The dramatic gains in survival for cancer patients has challenged the medical and scientific community to think about the long-term and late effects of cancer treatments and how they might be mitigated. During that latter half of the 20th century, much effort was focused on increasing survival, through earlier diagnosis and improvements in treatment. Little thought was given to the post-treatment sequelae of cancer treatments and their impacts on the lives of survivors. Studies in long-term survivors of childhood cancer have led the way in helping us to conceptualize how to frame the research agenda. In adult survivors of childhood cancer we see accelerated aging, premature failing of organ systems, functional declines, and second malignancies. Will this be the fate of long-term adult cancer survivors?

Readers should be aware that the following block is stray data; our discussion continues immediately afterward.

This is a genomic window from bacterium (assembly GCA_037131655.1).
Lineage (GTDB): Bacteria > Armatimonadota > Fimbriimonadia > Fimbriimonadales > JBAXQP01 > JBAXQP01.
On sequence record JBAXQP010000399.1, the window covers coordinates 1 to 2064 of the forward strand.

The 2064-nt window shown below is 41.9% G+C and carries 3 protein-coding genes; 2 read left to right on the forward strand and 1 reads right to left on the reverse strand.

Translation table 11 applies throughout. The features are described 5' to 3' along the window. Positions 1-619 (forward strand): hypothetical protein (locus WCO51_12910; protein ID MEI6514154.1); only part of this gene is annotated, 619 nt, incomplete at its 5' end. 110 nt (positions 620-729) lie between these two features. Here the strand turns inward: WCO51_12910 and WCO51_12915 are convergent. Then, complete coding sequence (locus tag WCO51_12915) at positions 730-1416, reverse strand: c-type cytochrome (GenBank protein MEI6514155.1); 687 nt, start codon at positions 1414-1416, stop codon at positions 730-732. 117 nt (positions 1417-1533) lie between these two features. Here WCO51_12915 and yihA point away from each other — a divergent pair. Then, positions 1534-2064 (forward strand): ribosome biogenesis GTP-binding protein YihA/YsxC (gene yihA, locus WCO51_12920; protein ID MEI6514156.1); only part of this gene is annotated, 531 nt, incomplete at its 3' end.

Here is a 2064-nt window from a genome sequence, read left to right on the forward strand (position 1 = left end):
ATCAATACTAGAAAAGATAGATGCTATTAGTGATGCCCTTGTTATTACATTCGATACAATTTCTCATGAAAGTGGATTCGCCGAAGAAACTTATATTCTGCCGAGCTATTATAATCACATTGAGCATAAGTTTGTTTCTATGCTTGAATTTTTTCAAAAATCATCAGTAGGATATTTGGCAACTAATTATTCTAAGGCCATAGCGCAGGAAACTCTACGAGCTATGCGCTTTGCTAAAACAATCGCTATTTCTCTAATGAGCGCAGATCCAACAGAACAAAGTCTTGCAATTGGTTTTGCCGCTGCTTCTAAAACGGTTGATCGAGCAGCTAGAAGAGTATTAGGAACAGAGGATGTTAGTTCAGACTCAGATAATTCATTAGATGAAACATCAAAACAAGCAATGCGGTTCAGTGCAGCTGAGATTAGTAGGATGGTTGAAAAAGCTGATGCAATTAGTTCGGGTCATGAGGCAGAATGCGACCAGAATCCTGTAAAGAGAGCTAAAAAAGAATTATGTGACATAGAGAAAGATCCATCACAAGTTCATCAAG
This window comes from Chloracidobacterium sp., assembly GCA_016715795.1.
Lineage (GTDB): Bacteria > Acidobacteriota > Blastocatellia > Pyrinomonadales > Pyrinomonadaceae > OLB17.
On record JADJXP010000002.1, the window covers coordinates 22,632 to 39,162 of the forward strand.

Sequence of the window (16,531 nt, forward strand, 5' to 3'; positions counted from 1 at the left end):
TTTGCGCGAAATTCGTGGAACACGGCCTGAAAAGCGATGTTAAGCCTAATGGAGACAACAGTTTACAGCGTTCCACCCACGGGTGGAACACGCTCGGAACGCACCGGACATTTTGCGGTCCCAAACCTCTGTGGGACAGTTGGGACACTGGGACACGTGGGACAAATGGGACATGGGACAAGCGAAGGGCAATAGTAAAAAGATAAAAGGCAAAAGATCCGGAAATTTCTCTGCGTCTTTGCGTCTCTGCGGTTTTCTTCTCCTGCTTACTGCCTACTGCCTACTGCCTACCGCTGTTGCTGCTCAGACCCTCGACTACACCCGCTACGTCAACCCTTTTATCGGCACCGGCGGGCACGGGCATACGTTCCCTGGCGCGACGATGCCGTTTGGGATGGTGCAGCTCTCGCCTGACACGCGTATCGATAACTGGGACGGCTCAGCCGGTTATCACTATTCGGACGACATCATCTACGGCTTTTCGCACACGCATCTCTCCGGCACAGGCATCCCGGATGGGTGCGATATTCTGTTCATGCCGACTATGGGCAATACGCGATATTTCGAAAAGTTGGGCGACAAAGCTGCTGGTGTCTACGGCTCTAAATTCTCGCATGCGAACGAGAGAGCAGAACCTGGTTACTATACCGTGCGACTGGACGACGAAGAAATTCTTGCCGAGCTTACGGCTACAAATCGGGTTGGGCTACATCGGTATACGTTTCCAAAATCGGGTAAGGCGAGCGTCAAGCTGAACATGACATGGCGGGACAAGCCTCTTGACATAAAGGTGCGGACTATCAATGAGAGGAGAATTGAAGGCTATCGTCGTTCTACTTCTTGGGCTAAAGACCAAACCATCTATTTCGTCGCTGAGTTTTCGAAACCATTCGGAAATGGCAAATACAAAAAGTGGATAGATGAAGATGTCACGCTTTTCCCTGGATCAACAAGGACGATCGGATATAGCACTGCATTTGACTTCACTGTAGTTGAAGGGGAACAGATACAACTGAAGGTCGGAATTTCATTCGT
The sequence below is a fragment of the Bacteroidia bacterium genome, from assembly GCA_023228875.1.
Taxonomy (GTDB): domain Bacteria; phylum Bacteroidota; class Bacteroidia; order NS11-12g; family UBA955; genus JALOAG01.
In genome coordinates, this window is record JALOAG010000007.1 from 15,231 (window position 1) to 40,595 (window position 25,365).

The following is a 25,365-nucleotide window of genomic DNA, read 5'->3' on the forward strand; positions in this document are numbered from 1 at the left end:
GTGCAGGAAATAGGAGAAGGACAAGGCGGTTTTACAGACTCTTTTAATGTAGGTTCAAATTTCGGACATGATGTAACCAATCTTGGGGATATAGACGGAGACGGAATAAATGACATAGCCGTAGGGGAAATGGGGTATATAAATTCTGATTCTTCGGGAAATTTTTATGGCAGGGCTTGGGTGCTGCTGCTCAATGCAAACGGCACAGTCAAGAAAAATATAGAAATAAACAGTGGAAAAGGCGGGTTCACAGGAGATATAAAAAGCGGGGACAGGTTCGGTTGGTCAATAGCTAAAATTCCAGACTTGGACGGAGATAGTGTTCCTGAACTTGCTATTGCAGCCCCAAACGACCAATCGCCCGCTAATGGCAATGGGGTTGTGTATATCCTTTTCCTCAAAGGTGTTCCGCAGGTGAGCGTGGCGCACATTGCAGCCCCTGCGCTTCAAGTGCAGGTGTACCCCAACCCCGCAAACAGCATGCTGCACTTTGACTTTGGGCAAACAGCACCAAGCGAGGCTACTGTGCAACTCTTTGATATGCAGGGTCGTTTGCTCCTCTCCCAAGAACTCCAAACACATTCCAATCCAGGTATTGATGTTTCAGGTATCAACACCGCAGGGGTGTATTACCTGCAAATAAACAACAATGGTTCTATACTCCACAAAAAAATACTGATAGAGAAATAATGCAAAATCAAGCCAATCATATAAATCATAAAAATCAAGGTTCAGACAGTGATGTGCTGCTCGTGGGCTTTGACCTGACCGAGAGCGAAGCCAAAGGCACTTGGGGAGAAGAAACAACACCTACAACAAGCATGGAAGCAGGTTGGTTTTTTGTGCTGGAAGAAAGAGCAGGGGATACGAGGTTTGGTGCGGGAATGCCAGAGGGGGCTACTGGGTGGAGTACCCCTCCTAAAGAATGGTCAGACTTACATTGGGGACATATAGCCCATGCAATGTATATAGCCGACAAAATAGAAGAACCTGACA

The challenge today is to construct a survivorship research agenda for adult cancer survivors, who span young adulthood to the oldest old, and to determine what are the most pressing medical, functional, and psychosocial issues that need our attention. We have limited understanding of the late effects of specific cancer treatments in adults, with some exceptions, and how they interact with normal age related organ changes e.g., anthracycline toxicity and atherosclerotic heart disease; cognitive effects of cancer treatment and age-related cognitive decline. Preventing the late effects of treatments, particularly for younger adults who can expect extended survival after cancer treatments, may be increasingly important. Management of persistent symptoms (e.g., fatigue, insomnia, neuropathy, depression, pain, cognitive changes) can best be addressed through development of treatment strategies based on an understanding their biological mechanisms. No single institution can take on this challenge; global effort is required. This will include basic and clinical research, as well as well as implementation and evaluation of new models of care.